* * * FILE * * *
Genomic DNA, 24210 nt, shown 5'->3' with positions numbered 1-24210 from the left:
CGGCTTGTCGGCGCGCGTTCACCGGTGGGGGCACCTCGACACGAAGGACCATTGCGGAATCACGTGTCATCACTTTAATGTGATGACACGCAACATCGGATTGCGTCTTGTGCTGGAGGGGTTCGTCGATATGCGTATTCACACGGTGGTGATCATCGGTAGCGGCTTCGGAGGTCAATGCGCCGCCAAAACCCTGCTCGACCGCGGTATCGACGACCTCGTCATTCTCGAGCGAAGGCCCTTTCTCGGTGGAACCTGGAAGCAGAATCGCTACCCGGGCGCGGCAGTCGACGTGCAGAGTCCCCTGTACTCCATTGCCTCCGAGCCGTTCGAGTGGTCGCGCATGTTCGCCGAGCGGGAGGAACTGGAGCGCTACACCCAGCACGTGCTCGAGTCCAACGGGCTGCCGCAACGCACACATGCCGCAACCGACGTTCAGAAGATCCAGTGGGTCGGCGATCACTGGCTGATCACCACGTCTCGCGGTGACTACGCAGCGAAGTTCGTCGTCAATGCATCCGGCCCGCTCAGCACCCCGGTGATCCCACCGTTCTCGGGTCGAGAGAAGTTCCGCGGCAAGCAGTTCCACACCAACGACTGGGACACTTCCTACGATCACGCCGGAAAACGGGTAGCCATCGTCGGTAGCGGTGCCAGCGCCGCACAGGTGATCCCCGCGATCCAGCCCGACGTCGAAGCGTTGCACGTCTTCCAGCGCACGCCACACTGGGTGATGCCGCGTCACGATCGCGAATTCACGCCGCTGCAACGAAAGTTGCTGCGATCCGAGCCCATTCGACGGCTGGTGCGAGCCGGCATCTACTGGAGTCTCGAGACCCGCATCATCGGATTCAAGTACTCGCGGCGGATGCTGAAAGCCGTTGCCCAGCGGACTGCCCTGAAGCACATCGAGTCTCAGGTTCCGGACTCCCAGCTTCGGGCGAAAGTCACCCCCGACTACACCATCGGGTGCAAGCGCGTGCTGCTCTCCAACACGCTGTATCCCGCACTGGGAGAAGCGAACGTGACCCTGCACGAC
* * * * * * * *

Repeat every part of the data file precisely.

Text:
Genomic DNA, 24210 nt, shown 5'->3' with positions numbered 1-24210 from the left:
CGGCTTGTCGGCGCGCGTTCACCGGTGGGGGCACCTCGACACGAAGGACCATTGCGGAATCACGTGTCATCACTTTAATGTGATGACACGCAACATCGGATTGCGTCTTGTGCTGGAGGGGTTCGTCGATATGCGTATTCACACGGTGGTGATCATCGGTAGCGGCTTCGGAGGTCAATGCGCCGCCAAAACCCTGCTCGACCGCGGTATCGACGACCTCGTCATTCTCGAGCGAAGGCCCTTTCTCGGTGGAACCTGGAAGCAGAATCGCTACCCGGGCGCGGCAGTCGACGTGCAGAGTCCCCTGTACTCCATTGCCTCCGAGCCGTTCGAGTGGTCGCGCATGTTCGCCGAGCGGGAGGAACTGGAGCGCTACACCCAGCACGTGCTCGAGTCCAACGGGCTGCCGCAACGCACACATGCCGCAACCGACGTTCAGAAGATCCAGTGGGTCGGCGATCACTGGCTGATCACCACGTCTCGCGGTGACTACGCAGCGAAGTTCGTCGTCAATGCATCCGGCCCGCTCAGCACCCCGGTGATCCCACCGTTCTCGGGTCGAGAGAAGTTCCGCGGCAAGCAGTTCCACACCAACGACTGGGACACTTCCTACGATCACGCCGGAAAACGGGTAGCCATCGTCGGTAGCGGTGCCAGCGCCGCACAGGTGATCCCCGCGATCCAGCCCGACGTCGAAGCGTTGCACGTCTTCCAGCGCACGCCACACTGGGTGATGCCGCGTCACGATCGCGAATTCACGCCGCTGCAACGAAAGTTGCTGCGATCCGAGCCCATTCGACGGCTGGTGCGAGCCGGCATCTACTGGAGTCTCGAGACCCGCATCATCGGATTCAAGTACTCGCGGCGGATGCTGAAAGCCGTTGCCCAGCGGACTGCCCTGAAGCACATCGAGTCTCAGGTTCCGGACTCCCAGCTTCGGGCGAAAGTCACCCCCGACTACACCATCGGGTGCAAGCGCGTGCTGCTCTCCAACACGCTGTATCCCGCACTGGGAGAAGCGAACGTGACCCTGCACGAC